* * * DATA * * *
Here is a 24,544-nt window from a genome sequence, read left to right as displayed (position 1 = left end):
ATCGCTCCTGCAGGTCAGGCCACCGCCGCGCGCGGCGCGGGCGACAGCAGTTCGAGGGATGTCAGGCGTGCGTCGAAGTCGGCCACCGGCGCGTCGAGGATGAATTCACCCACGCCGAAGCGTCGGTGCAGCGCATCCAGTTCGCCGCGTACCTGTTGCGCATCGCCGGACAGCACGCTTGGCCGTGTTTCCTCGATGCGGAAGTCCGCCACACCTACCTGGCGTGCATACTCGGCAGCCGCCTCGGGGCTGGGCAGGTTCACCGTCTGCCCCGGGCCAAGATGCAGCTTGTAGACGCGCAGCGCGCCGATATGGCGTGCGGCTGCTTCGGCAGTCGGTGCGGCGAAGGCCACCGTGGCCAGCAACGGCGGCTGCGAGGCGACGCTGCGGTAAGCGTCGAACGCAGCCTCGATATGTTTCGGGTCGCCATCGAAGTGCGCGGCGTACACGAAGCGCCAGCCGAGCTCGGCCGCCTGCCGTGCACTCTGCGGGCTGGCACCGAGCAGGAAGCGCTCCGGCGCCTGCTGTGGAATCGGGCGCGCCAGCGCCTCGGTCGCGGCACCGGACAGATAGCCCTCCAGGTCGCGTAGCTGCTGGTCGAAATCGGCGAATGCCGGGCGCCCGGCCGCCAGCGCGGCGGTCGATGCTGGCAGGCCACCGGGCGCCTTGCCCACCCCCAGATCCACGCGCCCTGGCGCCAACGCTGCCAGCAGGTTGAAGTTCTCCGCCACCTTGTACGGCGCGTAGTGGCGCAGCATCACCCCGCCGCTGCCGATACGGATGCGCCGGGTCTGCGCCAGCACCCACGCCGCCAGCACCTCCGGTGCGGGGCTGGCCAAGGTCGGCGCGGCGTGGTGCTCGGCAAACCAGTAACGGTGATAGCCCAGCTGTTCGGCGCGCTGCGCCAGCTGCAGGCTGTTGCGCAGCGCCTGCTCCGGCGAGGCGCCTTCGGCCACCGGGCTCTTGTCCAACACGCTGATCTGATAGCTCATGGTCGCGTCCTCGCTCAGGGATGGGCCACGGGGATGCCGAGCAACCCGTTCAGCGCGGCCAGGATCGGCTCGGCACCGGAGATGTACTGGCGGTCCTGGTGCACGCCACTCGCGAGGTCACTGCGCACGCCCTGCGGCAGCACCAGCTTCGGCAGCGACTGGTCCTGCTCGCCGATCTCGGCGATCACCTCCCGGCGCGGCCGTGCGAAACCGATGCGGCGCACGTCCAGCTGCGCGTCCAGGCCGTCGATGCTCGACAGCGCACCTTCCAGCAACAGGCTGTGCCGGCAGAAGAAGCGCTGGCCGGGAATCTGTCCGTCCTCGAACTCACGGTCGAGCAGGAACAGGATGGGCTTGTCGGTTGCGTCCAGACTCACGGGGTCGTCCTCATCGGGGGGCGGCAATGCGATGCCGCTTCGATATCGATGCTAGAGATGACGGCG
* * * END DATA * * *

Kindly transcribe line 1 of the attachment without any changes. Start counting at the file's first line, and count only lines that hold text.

Here is a 24,544-nt window from a genome sequence, read left to right as displayed (position 1 = left end):